We can test out this relationship with an example graph. Plotting the refraction angle as a function of between and for a 45° angle of incidence we see the refraction angle change:
In this particular case, we see that the refraction angle changes an entire 0.42 radians, or about 24°, effectively as a function of color. However, we haven’t truly related color to refraction angle, we’ve only related refractive index to refraction angle. We haven’t actually found a way to transitively relate refraction angle, , to color, . We know that the relationship exists, but what are the details?
In other words, we know that
but we need to understand because we want to know
For now, we are just worried about wavelength. We won’t worry about angle of incidence until the end.
Modeling n as a function of λ
Finding a relationship between the refractive index and the wavelength of light for many optical materials is a topic that has been of interest to scientists for hundreds of years. Augustin-Louis Cauchy defined an empirical equation in 1836 relating the two:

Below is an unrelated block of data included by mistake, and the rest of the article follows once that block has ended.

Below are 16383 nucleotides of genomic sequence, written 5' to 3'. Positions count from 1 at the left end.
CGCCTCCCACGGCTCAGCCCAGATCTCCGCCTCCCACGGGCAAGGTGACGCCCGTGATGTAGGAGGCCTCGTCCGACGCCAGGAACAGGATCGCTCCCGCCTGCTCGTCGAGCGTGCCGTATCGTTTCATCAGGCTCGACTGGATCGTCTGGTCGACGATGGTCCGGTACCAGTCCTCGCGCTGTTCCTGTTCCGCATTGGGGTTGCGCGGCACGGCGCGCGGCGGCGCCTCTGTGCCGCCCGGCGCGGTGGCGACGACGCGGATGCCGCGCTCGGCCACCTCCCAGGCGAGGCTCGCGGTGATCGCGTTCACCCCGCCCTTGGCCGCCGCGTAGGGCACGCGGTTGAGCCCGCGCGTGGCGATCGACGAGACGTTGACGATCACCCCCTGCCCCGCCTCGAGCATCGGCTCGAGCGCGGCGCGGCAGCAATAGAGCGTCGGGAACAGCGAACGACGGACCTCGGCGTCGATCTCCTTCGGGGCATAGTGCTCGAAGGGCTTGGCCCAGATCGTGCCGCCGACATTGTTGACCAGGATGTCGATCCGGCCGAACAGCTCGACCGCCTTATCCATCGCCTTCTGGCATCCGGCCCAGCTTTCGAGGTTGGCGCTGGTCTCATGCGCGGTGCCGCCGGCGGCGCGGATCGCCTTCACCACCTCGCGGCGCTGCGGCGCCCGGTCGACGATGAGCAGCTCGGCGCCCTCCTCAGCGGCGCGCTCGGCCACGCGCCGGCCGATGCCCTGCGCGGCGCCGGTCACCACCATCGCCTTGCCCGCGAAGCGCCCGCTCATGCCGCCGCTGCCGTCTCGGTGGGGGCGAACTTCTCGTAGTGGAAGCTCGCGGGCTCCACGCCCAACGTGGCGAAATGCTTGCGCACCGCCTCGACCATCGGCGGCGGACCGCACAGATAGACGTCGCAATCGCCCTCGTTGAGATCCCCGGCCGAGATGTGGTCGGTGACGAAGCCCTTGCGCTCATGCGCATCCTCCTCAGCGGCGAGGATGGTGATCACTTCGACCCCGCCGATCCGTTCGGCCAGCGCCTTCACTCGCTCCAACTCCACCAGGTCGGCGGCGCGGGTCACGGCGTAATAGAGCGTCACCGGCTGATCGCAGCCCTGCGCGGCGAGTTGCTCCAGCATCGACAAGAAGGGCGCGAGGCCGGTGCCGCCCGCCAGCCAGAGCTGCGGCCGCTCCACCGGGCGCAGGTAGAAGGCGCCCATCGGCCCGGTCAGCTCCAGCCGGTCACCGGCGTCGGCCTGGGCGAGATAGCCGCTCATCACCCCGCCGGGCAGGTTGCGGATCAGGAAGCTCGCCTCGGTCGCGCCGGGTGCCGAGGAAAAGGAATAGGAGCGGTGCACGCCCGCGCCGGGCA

where B, C, D and so on were empirically derived coefficients for different media. However, this model was only good for representing the visible spectrum. It became more inaccurate for infrared and ultraviolet waves. Wilhelm Sellmeier improved upon the errors of this equation in 1871, introducing a new equation more components and coefficients:
For our purposes, however, we don’t need a complex model to accurately approximate indices of refraction. We can fit experimental data instead. The light wavelengths that concern the rainbow are part of the visible spectrum, a range of only about about 300 nanometers. RefractiveIndex.INFO offers a great, public domain database for refractive indices of all sorts. Using the database, I easily found experimental data from Optical Constants of Water in the 200-nm to 200-μm Wavelength Region by George M. Hale and Marvin R. Querry. The curve seems rather daunting at first look: